U.S. Rep. Ron Kind, D-La Crosse, has accused Republican Gov. Scott Walker of “budgetary and fiscal malpractice” in rejecting addition federal money for health care for Wisconsin’s poor.
The Walker decision means higher costs for businesses, higher state taxpayer costs, and it will leave many vulnerable citizens “without any coverage,” Kind said in a brief statement.
The statement is sure to spur speculation that Kind, who has been in the Congress since 1997, could be a Democratic opponent against Walker in 2014. Kind was mentioned as a possible gubernatorial candidate in the 2012 recall election, but he opted not to make that race.
Walker is being touted as a possibility on the Republican national ticket in 2016. He has been giving speeches across the country to conservative groups. Walker has refused to promise whether he would serve out a second four-year term as governor if re-elected in 2014.
Wisconsin remains sharply divided politically, according to the latest Marquette University Law School poll. The poll numbers have improved slightly for both Walker and President Barack Obama, perhaps a reflection of an improved economy.
The tipping point of political influence in the state may be among the 11 percent who said they voted both for Walker in the recall election and for Obama for a second term in the White House. The Marquette poll showed there are very few citizens without an opinion of Walker and his performance.
Speculation about a 2014 challenge by Kind comes in part from the lack of other potential Democratic candidates. Some might suggest that the gubernatorial candidate would come from the state Senate.
That would allow Republicans to renew their criticism of the senators who went to Illinois to slow down the rush to enact the GOP bill gutting public-employee unionism in Wisconsin. Republicans would be quick to charge the senators had abandoned their responsibility.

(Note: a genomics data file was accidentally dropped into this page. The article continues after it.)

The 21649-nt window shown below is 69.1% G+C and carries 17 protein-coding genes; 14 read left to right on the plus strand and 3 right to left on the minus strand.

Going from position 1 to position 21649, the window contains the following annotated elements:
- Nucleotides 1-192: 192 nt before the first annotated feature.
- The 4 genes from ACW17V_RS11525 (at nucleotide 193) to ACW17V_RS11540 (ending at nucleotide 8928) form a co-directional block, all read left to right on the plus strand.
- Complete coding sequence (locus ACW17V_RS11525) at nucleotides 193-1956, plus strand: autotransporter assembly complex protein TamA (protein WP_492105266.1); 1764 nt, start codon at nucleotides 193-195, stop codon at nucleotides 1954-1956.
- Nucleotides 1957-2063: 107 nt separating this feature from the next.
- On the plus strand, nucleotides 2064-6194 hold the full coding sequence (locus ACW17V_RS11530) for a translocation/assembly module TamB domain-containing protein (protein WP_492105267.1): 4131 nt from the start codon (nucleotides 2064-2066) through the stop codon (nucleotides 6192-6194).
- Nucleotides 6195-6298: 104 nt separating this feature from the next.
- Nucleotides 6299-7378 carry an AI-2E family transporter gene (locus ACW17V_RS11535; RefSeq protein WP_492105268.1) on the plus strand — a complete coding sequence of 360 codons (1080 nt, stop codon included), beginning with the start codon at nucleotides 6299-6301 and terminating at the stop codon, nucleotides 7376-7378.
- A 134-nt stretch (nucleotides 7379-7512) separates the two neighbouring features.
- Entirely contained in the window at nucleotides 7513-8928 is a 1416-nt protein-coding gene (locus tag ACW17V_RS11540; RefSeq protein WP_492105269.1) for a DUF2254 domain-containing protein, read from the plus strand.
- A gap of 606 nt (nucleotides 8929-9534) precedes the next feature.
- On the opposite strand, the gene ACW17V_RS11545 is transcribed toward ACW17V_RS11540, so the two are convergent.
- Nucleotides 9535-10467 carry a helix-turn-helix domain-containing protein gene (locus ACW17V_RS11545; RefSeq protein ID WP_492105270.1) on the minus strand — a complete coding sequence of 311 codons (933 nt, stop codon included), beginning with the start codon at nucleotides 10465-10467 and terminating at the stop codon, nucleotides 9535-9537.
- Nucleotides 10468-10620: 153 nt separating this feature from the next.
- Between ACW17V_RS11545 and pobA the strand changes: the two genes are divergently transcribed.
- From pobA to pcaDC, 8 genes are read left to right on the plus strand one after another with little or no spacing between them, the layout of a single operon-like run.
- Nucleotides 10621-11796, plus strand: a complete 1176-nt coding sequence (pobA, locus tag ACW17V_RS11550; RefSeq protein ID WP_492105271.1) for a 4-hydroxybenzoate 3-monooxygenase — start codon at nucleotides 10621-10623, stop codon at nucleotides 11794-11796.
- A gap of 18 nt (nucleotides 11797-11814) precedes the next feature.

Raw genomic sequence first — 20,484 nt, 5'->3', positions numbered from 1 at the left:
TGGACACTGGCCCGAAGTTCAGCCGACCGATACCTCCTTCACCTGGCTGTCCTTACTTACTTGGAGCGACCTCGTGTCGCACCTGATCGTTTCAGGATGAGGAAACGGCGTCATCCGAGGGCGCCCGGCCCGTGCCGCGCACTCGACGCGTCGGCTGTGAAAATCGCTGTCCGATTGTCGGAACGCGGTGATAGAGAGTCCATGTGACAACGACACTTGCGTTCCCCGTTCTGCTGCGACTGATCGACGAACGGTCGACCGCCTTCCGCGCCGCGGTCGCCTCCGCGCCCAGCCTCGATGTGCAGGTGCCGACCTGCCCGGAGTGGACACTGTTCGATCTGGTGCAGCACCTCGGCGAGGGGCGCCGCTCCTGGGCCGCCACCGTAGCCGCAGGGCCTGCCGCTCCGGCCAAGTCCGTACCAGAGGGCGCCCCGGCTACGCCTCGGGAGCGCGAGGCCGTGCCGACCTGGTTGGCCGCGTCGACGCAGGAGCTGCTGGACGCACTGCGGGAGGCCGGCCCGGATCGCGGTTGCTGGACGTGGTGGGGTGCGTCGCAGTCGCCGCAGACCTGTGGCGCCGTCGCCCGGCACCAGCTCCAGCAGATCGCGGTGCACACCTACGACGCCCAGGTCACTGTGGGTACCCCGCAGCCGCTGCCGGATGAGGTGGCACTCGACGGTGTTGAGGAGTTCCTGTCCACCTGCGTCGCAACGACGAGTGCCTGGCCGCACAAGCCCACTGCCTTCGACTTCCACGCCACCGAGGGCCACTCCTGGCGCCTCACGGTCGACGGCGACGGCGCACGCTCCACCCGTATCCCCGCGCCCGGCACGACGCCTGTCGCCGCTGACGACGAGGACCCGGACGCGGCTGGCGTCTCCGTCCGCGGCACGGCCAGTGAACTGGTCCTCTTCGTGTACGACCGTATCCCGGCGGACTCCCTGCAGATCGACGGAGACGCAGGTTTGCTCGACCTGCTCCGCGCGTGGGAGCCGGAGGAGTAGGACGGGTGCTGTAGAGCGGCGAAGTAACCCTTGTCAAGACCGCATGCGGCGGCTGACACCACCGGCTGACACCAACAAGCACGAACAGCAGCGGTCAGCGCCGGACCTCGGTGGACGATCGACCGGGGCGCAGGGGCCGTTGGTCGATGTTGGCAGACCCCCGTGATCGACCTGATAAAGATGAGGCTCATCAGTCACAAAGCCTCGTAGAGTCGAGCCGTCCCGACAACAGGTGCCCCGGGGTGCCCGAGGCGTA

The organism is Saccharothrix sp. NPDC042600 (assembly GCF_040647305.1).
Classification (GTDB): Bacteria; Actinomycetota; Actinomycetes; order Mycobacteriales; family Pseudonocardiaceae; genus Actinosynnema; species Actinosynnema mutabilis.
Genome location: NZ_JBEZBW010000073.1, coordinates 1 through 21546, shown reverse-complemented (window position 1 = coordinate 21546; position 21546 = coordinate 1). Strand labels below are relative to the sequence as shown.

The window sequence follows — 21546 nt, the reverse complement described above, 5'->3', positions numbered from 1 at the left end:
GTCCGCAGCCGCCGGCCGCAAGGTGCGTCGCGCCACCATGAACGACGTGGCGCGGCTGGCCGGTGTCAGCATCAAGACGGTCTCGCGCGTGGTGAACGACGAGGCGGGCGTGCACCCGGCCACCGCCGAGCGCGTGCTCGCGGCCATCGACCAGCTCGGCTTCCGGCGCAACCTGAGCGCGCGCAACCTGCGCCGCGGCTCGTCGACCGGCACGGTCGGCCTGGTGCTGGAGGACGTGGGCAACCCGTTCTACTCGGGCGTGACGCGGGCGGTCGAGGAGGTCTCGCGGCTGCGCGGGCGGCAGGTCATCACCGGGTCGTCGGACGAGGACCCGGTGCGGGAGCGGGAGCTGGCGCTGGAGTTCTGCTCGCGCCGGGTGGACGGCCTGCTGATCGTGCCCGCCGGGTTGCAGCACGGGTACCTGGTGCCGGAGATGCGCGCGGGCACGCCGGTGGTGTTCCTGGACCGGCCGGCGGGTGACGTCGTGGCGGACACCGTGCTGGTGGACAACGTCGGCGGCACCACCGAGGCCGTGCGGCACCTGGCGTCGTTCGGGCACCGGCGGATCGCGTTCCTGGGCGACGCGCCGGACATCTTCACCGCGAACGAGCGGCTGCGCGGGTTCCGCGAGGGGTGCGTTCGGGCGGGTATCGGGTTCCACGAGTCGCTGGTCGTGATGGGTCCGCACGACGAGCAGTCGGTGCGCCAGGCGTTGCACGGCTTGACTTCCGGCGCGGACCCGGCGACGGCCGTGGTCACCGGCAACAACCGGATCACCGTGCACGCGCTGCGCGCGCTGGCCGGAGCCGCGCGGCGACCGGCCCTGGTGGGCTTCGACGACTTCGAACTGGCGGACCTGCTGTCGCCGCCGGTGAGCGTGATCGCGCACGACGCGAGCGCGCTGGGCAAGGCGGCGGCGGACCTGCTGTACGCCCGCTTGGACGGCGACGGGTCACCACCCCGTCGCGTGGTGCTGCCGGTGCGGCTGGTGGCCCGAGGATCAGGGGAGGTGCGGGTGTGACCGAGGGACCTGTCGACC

Walker would like the election spotlight on that topic rather than on issues such as the number of new jobs in Wisconsin (he pledged to create 250,000 in his first four years in office, the muddle at his new economic development corporation or the focus on private, rather than public, elementary and secondary education.
There is a contrast between Walker and Kind in another area. Walker dropped out of Marquette University without an undergraduate degree. Kind has a bachelor’s degree from Harvard, a master’s degree from the London School of Economics and a law degree from the University of Minnesota.
But Walker will have far more campaign money than whoever is the Democratic candidate next year. Deep-pocketed conservatives across the country poured millions of dollars into the recall election last year. His union-busting has made him a hero on the right.
Running against Walker would be a courageous act for Kind. The congressional boundaries created by Republicans in the wake of the 2010 census created three very Democratic districts, including Kind’s in western Wisconsin, and five strong Republican districts. He can be in the House of Representatives for a very long time.
It was the first time in a half-century that one political party had totally controlled the development of boundary lines for congressional and legislative districts. It will give Republicans a strong edge in legislative elections for a decade.
That gerrymandering has made the governor’s chair the only real opportunity for Democrats to have a role in the state Capitol.